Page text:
Friday, 21 August 2009

Through the fog

We had some doubts when entering the oil sector of the North Sea. There are plenty of platforms and supply ships around, and normally you just have to eyeball yourself through it all.

But the patches of fog got more dense, the wind died out, and everything unfolded like a nightmare in slow motion. We had the radar reflector hoisted. I guess the dew forming on the sails helped a bit, too.

We could hear the deep coarse sounds of distant fog horns. This was serious ships. Our little canister just gave a muted fart. Nina shook it up a bit and that seemed to help, but still, this game would have to be settled on the radar. And we had none.

We got contact with a stationary supply ship over the VHF. They could see us, but we couldn’t see anything. The captain said we were heading straight at them. He then came up with a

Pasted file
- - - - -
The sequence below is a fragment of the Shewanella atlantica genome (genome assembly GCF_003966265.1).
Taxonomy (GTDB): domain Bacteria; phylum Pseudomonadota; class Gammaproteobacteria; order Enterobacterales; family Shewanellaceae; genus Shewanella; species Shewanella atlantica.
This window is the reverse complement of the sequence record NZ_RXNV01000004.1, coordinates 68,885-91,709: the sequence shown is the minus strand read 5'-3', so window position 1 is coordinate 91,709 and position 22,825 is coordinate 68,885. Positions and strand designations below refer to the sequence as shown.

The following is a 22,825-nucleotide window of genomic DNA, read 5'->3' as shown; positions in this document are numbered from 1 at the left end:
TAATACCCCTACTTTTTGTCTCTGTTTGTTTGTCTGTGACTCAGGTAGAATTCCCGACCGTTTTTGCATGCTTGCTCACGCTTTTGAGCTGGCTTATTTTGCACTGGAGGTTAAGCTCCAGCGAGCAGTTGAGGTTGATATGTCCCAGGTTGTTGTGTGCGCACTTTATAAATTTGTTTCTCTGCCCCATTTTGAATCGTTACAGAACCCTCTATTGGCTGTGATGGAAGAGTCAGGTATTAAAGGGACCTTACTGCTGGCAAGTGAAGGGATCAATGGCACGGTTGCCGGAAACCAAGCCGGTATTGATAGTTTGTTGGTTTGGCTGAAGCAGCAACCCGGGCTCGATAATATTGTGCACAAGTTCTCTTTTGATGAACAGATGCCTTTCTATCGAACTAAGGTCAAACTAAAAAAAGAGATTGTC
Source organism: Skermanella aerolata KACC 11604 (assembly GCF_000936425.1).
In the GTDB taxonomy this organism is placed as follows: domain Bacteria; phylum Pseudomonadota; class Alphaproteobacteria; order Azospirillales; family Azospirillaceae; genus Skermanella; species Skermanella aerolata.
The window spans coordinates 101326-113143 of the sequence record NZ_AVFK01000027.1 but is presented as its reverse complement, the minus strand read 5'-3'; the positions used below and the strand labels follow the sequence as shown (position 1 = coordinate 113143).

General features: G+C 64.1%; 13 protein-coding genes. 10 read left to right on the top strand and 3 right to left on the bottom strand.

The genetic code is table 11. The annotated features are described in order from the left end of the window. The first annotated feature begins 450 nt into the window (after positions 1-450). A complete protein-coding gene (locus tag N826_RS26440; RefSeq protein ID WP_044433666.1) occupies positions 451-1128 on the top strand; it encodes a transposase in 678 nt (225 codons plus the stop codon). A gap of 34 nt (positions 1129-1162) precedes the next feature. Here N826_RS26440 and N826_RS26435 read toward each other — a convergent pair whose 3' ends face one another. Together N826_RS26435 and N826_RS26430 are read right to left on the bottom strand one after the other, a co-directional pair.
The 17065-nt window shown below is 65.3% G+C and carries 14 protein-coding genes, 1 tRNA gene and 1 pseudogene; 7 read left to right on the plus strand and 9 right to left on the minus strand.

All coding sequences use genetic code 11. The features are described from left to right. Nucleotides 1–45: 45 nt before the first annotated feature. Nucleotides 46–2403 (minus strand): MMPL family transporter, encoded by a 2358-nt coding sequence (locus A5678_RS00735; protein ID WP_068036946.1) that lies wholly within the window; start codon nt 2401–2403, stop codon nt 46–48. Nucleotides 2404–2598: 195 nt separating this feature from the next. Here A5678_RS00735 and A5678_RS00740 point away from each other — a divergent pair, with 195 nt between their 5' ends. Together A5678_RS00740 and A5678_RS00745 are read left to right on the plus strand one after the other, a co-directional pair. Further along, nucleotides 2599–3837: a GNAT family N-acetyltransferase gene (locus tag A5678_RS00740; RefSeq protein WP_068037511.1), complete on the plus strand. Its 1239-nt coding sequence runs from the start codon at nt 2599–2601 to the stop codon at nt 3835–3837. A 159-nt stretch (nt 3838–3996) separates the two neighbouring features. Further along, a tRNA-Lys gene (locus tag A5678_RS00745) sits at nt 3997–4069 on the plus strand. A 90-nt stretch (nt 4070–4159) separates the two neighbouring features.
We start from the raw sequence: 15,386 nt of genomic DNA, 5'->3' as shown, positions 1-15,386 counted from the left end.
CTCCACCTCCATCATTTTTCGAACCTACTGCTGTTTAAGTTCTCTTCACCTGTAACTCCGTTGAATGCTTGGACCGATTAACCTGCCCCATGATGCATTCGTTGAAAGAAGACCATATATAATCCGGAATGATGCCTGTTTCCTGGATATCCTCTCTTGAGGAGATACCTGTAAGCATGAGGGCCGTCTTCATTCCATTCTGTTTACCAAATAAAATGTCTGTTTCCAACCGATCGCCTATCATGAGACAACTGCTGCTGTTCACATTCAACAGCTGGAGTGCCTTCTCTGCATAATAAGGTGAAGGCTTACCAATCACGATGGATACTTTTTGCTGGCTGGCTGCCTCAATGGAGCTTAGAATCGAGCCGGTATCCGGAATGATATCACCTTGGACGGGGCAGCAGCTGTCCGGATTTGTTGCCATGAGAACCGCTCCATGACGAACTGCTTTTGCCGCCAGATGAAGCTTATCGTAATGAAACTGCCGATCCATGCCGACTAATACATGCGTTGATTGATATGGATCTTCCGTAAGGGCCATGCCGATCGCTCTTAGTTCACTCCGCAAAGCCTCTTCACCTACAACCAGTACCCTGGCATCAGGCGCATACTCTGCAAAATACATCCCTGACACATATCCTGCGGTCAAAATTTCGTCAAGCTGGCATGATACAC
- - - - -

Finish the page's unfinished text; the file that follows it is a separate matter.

surprise solution; he would move.

The picture is not as dramatic as it seems. It’s not from the North Sea, but from the channel outside Mobile, Alabama, the ship had reduced speed and a predictable course. But the dark grey wall appeared less than a hundred meter in front of us.

Radar is out of the question for our engineless little boat, but we’re considering AIS, after a slow bickering back and forth. We’re all taking our chances in life. But of course, the worst fog stories never get told.